Asian stock markets are in negative territory on Wednesday and U.S. stock futures fell amid escalating tensions in the Middle East after Iran fired missiles at Iraqi airbases hosting U.S. troops.
The attack, in retaliation for the U.S. airstrike last week that killed top Iranian military commander Qasem Soleimani, has raised fears of a wider conflict in the Middle East.
The Australian market is declining on renewed worries about U.S.-Iran tensions.
The benchmark S&P/ASX 200 Index is losing 49.30 points or 0.72 percent to 6,777.10, after falling to a low of 6,773.00 earlier. The broader All Ordinaries Index is lower by 48.30 points or 0.70 percent to 6,895.30. Australian stocks closed notably higher on Tuesday.
Among tech stocks, Appen and Wisetech Global are lower by more than 2 percent each, while Xero is declining more than 1 percent.
The major miners are also weak. Rio Tinto and BHP are declining more than 1 percent each, while Fortescue Metals is losing almost 1 percent.
In the banking space, ANZ Banking, Commonwealth Bank, National Australia Bank and Westpac Banking are down in a range of 0.7 percent to 1.0 percent.
Meanwhile, gold miners are notably higher after safe-haven gold prices rose for a tenth straight session overnight. Evolution Mining is higher by more than 3 percent and Newcrest Mining is rising more than 2 percent.
Oil stocks are also higher after crude oil prices rose more than 4 percent in Asian trading Wednesday on fresh tensions in the Middle East. Santos and Oil Search are rising more than 2 percent each, while Woodside Petroleum is adding more than 1 percent.
Sigma Healthcare’s shares are losing almost 2 percent following the resignation of chief financial officer Iona MacPherson by mutual agreement amid the company’s ongoing restructuring program. Former Sigma CFO Jeff Sells will assume the CFO role on an acting basis in conjunction with his current duties as the executive general manager of retail pharmacy.
In economic news, the latest survey from the Australian Industry Group or AIG revealed that the construction sector in Australia continued to contract in December, and at a faster rate, with a six-and-a-half-year low PMI score of 38.9. That’s down from 40 in November and it moves further beneath the boom-or-bust line of 50 that separates expansion from contraction.
Australia will also release November numbers for building approvals today.
In the currency market, the Australian dollar is lower against the U.S. dollar on Wednesday. The local currency was quoted at $0.6862, compared to $0.6917 on Tuesday.
The Japanese market is sharply lower and the safe-haven yen strengthened on worries about escalating tensions in the Middle East.
The benchmark Nikkei 225 Index is losing 552.37 points or 2.34 percent to 23,023.35, after falling to a low of 22,951.18 earlier. The Japanese market closed higher on Tuesday, rebounding from the steep losses in the previous session.
Market heavyweight SoftBank Group Corp. is lower by more than 1 percent and Fast Retailing is declining more than 2 percent.
Among tech stocks, Advantest and Tokyo Electron are losing more than 2 percent each.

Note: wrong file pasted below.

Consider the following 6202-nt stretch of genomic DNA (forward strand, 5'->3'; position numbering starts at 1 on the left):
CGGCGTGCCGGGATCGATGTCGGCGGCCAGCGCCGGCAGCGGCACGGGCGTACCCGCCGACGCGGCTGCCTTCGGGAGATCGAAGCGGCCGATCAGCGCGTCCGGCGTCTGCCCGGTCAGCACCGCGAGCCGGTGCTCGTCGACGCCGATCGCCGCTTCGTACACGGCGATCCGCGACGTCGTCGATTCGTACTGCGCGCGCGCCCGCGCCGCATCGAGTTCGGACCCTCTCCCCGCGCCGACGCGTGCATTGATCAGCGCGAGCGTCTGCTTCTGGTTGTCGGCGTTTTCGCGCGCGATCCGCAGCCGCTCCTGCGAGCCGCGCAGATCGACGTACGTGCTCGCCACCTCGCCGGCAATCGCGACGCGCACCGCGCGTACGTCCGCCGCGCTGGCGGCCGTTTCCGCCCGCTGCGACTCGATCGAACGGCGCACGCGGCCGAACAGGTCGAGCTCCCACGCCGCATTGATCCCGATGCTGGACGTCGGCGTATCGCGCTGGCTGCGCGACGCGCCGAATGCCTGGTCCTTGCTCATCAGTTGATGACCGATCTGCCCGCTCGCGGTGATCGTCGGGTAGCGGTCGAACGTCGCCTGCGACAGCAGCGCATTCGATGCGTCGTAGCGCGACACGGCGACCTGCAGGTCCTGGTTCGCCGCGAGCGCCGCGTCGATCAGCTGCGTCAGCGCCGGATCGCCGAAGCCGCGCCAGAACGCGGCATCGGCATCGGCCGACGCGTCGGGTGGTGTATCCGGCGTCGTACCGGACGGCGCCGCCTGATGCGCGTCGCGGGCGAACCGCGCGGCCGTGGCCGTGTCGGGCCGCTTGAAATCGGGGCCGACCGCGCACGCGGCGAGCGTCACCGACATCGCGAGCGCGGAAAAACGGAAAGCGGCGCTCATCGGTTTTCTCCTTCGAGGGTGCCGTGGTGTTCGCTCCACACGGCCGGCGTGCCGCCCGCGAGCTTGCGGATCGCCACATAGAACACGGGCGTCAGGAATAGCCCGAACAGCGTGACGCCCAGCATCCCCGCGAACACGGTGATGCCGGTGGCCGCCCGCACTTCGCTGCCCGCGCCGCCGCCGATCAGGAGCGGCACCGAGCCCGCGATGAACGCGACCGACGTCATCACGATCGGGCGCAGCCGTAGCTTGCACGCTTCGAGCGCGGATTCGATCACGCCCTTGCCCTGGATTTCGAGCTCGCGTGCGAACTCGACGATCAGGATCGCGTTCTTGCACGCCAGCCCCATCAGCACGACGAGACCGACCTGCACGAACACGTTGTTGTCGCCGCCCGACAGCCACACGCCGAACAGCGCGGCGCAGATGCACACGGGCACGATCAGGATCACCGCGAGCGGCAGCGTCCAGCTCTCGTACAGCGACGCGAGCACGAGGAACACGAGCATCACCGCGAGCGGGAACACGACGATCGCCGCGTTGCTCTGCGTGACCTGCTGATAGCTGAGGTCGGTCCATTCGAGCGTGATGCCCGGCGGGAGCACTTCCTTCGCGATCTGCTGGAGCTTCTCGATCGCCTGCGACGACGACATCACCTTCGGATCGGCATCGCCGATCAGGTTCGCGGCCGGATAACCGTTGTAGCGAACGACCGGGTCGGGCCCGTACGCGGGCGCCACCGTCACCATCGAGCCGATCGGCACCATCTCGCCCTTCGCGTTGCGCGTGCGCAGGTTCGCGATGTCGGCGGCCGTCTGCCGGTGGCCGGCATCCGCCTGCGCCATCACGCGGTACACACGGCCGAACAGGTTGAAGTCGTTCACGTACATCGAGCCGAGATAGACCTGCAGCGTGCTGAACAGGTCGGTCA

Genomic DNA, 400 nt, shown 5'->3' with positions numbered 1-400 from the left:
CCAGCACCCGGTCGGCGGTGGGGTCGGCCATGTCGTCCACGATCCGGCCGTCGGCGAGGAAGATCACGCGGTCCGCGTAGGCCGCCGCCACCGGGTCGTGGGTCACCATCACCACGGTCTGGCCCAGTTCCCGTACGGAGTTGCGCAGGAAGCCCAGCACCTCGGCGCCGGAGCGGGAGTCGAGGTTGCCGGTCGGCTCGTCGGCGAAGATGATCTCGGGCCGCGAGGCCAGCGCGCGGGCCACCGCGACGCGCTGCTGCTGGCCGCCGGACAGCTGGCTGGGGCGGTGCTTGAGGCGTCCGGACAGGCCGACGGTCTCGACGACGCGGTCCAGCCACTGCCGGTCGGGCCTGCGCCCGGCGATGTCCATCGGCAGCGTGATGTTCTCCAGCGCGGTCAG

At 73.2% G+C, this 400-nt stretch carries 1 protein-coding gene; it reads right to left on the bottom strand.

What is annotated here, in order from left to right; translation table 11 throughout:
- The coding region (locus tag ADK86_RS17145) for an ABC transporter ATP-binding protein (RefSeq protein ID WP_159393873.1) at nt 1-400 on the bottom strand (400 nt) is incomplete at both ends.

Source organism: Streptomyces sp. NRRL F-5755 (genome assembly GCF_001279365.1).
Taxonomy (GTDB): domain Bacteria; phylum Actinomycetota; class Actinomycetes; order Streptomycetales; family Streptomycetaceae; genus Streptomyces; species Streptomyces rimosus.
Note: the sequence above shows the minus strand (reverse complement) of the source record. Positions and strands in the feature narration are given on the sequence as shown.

The major exporters are also lower on a stronger yen. Panasonic and Mitsubishi Electric are losing more than 2 percent each, Sony is declining more than 1 percent and Canon is lower by more than 1 percent.
Among auto stocks, Honda Motor is losing almost 3 percent and Toyota Motor is down more than 2 percent.
Bucking the trend, Japan Petroleum is higher by more than 3 percent and Inpex is rising almost 2 percent after crude oil prices gained more than 3 percent in Asian trading amid escalating tensions in the Middle East.
Among the other major decliners, Tosoh Corp. and Kawasaki Kisen Kaisha are falling almost 5 percent each. Olympus Corp., Tokyu Fudosan, Tokuyama Corp. and Credit Saison are all lower by more than 4 percent each.
On the economic front, Japan will see December results for its consumer confidence index today.
In the currency market, the U.S. dollar is trading in the upper 107 yen-range on Wednesday.
Elsewhere in Asia, New Zealand is declining more than 1 percent, while South Korea and Malaysia are lower by almost 1 percent each. Shanghai, Singapore, Indonesia, Hong Kong and Taiwan are also lower.
On Wall Street, stocks closed modestly lower on Tuesday in choppy trading amid uncertainty about the impact of rising tensions between the U.S. and Iran following the U.S. airstrike that killed top Iranian military commander Qasem Soleimani. While traders generally seem optimistic that the war of words between Washington and Tehran will not escalate into a full-fledged military conflict, the uncertainty kept buying interest in check.
The Dow slid 119.70 points or 0.4 percent to 28,583.68, the Nasdaq edged down 2.88 points or less than a tenth of a percent to 9,068.58 and the S&P 500 fell 9.10 points or 0.3 percent to 3,237.18.
The major European markets finished mixed on Tuesday. While the German DAX Index advanced by 0.8 percent, the French CAC 40 Index and the U.K.’s FTSE 100 Index both closed just below the unchanged line.
Crude oil futures ended lower on Tuesday, snapping a three-session winning streak, after concerns about a U.S.-Iran standoff faded a bit as there was no further escalation in tensions. WTI crude for February delivery slid $0.57 or about 0.9 percent to $62.70 a barrel.
For comments and feedback contact: email@example.com